This post is written by Mr Michael an entrepreneur who runs bootstrapped businesses.

I use blogstatic when I am looking to validate business ideas and growth channels that lean heavily on SEO.

I run a fancy software development and brand agency in London. We could build a beautifully stylised blog and CMS to accompany it. And yet we use blogstatic to host our company blog.

How things would look if we did a custom job

Why do we use blogstatic?

Our blog in practice, is hosted with blogstatic.

Why do this? With blogstatic it's super quick to get signal, which is what busy entrepreneurs need.

As an agency, instead of pondering whether we should invest in SEO, a sales team, or other distribution channels (nothing gets done), we can use blogstatic, get writing and see if it drives any meaningful traffic.

No need to debate things in theory, or spend thousands on hiring sales candidates.

In the case of building our company blog, we need to have it designed, written up in Next or React, and then go through a tedious QA process of ensuring the page is SEO optimised.

Why bother, when I don't even know if it will drive volume? Why not get it live in 5 minutes, write content, see if it gets traffic, and leave the re-design for another day?

Real–life examples

My name is Michael. I’m an entrepreneur who does not want (or have) VC money to burn through.

The game I play is to validate ideas quickly – either a business or a distribution channel – and move on (or double down).

The rest of the post is not about the agency, but other MVP ideas and early projects that I've used blogstatic for.

With 48 domains, I always vote for speed!

As mentioned above, I want to know whether I can get an audience before investing too much in building the product, content or service. Distribution first. One way to do this is with SEO, as this is an area I know.

A project I launched last year is BeCivil, a lawyer search tool for people in the UK. 80% of its search traffic is SEO, and that traffic mostly comes in via a blog hosted by blogstatic. Nice work :) That has taken the distribution question out of my mind.

My job is simply to post content on the blog and ensure Google/Bing indexes it. blogstatic has perfect SEO configurations out of the box for an MVP of this kind. With a little keyword research (and knowing my niche) I can launch a website and find traffic – the rest is down to funnels and having a service to sell…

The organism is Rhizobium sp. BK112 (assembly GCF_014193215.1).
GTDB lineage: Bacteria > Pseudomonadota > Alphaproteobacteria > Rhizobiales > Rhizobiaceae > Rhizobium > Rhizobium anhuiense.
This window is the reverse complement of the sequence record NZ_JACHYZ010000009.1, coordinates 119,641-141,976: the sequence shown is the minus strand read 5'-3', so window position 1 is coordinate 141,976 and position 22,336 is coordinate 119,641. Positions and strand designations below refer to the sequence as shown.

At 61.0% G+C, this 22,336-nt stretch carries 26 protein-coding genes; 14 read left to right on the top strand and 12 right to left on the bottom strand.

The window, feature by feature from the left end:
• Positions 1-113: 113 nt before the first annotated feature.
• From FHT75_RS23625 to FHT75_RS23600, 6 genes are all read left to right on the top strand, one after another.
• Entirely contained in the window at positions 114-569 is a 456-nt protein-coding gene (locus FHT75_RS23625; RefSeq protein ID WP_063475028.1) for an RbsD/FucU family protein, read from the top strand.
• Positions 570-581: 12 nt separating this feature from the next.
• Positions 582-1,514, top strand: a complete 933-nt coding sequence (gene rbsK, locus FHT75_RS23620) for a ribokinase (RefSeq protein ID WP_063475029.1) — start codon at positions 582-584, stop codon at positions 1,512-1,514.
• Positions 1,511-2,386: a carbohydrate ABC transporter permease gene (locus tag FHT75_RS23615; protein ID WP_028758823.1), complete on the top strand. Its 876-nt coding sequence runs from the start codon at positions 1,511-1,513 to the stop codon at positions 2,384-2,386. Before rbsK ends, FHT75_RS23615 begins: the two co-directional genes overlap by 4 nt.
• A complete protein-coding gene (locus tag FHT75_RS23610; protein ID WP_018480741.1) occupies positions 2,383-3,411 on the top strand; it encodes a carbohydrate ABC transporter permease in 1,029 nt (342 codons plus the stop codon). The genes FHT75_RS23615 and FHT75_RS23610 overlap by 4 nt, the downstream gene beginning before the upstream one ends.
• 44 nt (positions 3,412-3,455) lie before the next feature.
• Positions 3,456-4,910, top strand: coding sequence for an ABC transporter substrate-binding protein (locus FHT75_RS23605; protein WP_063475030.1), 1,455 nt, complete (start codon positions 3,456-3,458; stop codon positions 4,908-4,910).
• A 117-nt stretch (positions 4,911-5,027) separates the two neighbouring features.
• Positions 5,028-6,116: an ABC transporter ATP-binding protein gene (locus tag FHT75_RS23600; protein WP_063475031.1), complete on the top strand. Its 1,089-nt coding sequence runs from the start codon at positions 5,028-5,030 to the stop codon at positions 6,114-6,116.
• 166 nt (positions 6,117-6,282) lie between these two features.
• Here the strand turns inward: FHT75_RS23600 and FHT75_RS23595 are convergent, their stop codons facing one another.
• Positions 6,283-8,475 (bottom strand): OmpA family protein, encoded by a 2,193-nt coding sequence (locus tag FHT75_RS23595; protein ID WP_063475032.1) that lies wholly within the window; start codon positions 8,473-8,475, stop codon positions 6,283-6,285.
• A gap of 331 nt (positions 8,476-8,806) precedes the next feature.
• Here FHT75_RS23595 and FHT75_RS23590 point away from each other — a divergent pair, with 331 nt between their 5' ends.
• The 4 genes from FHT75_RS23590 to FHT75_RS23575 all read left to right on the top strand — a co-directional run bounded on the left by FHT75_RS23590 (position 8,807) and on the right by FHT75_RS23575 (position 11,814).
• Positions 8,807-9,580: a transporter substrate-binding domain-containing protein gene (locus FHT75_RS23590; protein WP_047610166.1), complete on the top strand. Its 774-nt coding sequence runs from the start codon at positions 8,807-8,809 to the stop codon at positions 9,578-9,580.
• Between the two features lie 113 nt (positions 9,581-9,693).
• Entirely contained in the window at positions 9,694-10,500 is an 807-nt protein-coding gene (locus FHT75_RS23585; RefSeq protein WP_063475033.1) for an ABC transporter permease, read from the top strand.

Result? MVP works ✅

Next example: Flamenco With Rafael offers people a course to learn flamenco guitar online from a lifelong guitar maestro (who happened to teach Radiohead’s guitarist!)

Despite these cool creds, Rafael had little pre-existing audience, being from the pre-internet era of VHSs and CDs. Ads aren't great for online courses, and I'm not a social media guy. Therefore the main driver of our site’s audience is organic search. Using our blogstatic instance, I can publish posts and discover whether search engines are happy to serve the site in the search results — for queries like "what is the best flamenco guitar" or "classical vs flamenco guitar". If it does, we’re back to marketing funnels and compelling offers, and if those can be pulled off at scale, we’re in an interesting business.

Getting there over time. Good thing I don't live off this!

In the case of Rafael's flamenco site, blogstatic acts as a CMS – where I go to edit the post content, etc. And the frontend was custom-written to match the brand's style

I offer one last example that goes in the opposite direction: in 2023 a friend and I were experimenting with capturing search traffic for vitamin supplements offered by Spanish supermarkets. SEO keyword research tools suggested high volumes of traffic with no competition were up for grabs. So we set up a blogstatic blog over at to see if we’d get any traffic. Maybe we could sell our own supplement if we had an audience that scaled easily.

But in this case, the site was not appearing on Google search in any interesting way. So we killed it.

Think of the money and time saved – it took only hours to set up the blog and create content – instead of building a hypothetical product (a competitor supplement) which would easily go into the months and thousands of investment. 

The same methodology – using blogstatic to validate search demand when distributing a product – can be applied to sectors that are not so niche (I am unfortunate to pick niche ones, like learning flamenco guitar, but hey, you don't pick your passions).

Here are some keywords that are higher volume (scaling to hundreds of thousands) and apparently not too competitive.

Ahrefs results

I say apparently. Always DYOR; SEO and metrics like competitiveness [in the green boxes] are deeper than they look ;) When your blogstatic website is getting the actual traffic then you know it works.

While I could use WordPress to validate MVPs – and I have tried – it’s also fiddly, slow, and full of bloatware. But it’s fine. Most of the internet is powered by WordPress. But it wouldn’t hurt to have some more sites powered by blogstatic. Especially for ones that rely on content.

For people playing the programmatic SEO game, you'll probably find you need something more customised, but for validating content businesses quickly, blogstatic is the place to be.

I compare it to using an Apple computer. Simply a much more joyful experience. For $49/year I am very happy. SEO works better out of the box, the site is faster. Notably, my blogstatic SEO tests have mostly worked, and the WordPress ones generally have not ?

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